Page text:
This led to many on the receiving end, having lost faith in Labour, turning to UKIP who effectively insinuated a Tory ideology. Rather than a sense of class solidarity, many pursued an apparently easier option of rebellion through UKIP.

This has been a reaction to the Tory austerity being applied by Labour controlled councils. Again, it is Labour that has become identified with depredations that really belong at the door of capitalism. But without a common sense of class solidarity it is individual issues that become prominent.

Brexit led to the fall of the previous Tory administration, to be replaced by one that carries the UKIP banner. Prime Minister May was a lukewarm “remainer” at best leading up to the referendum, but is totally committed to pursuing the Tory agenda of serving capital at the expense of the working class.

Having served its purpose, UKIP supplied the wherewithal for the Tories to prosper in the recent local elections. Should this be replicated on 8th June Labour must not turn in on itself. Simply blaming Corbyn would be avoiding the fundamental problem, an ideological insurgency of Tory notions in to the working class.

Brexit is being commandeered by the Tories to serve their narrow political ends. It is incumbent upon Labour MPs to stop pursuing some perceived easy option of moderation, whatever that means.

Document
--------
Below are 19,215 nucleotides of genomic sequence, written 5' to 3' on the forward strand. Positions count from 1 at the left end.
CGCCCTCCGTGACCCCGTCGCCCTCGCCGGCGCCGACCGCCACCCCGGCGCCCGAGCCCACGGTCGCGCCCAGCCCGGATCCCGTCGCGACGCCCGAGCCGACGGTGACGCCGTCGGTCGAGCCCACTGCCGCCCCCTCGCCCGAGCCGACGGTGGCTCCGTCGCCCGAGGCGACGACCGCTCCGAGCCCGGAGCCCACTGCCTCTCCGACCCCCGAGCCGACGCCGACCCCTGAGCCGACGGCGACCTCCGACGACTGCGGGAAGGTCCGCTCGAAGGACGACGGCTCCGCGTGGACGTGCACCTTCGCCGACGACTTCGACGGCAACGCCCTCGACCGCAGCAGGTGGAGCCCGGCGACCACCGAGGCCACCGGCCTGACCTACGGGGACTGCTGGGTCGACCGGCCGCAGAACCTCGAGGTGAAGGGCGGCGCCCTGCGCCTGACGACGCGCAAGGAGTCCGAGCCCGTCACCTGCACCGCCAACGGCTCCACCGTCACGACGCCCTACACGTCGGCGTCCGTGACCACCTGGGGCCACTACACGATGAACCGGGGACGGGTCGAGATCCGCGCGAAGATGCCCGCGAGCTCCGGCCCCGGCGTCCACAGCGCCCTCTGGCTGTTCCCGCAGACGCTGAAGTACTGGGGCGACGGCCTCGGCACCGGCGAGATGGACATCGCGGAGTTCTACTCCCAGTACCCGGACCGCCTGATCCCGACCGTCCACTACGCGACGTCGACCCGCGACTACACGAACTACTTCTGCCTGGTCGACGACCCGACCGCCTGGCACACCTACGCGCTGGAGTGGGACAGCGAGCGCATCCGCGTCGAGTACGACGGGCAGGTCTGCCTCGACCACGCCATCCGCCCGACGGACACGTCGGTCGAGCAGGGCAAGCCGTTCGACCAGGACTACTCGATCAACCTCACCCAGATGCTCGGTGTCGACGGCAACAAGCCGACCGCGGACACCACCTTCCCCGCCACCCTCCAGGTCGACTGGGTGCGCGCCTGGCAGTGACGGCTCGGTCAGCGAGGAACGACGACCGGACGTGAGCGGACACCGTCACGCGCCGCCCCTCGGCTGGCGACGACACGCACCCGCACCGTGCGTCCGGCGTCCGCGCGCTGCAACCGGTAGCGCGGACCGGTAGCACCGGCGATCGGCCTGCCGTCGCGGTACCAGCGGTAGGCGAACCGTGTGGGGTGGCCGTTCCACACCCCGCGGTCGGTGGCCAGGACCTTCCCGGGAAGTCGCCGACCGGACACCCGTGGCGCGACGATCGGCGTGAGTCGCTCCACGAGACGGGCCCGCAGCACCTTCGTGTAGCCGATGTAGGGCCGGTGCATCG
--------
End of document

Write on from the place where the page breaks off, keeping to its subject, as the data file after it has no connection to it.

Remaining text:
Labour has built a membership half a million or so strong. That will drift away if “politics as usual”, that is, the politics of change very little and certainly don’t rock the finance capital boat, is asserted. Local elections are poor indicators of political trends as barely a third of the electorate participate.

Fretting over leadership is to succumb to a media that has been openly hostile to Corbyn from the moment he was first elected. After all, the previous leader was branded “Red Ed” by that same media and similarly vilified for being so incompetent he couldn’t eat a bacon sandwich, never mind run a country.

Labour politicians who think ditching Corbyn is the solution are fooling themselves. The media, as enforces of capitalist ideology, will always have their poisoned pens at the ready. Only once a leader has proved to be ineffectual in challenging the status quo will grudging lukewarm praise be offered on leaving office.

If the only way Labour can garner enough support to form a government is by becoming pink Tories, what then is the point? It’s true Labour can change nothing without winning an election, but the purpose for such a victory must surely be making change worthwhile.

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Flash View 1

 

The Tories are using Brexit to stage a political coup. By harnessing voters across ideological boundaries around this issue they intend strengthening their position in government by encouraging a narrow British nationalism.

The EU bureaucracy needs very little encouragement to posture as the super state it aspires to become. This enables the prime minister to play to the gallery as the defender of Britain and it people.

Brexit could take on an international aspect if it was linked to withdrawal from that other power block, NATO.

Then Britain could become a truly independent peace broker on the dangerous international scene.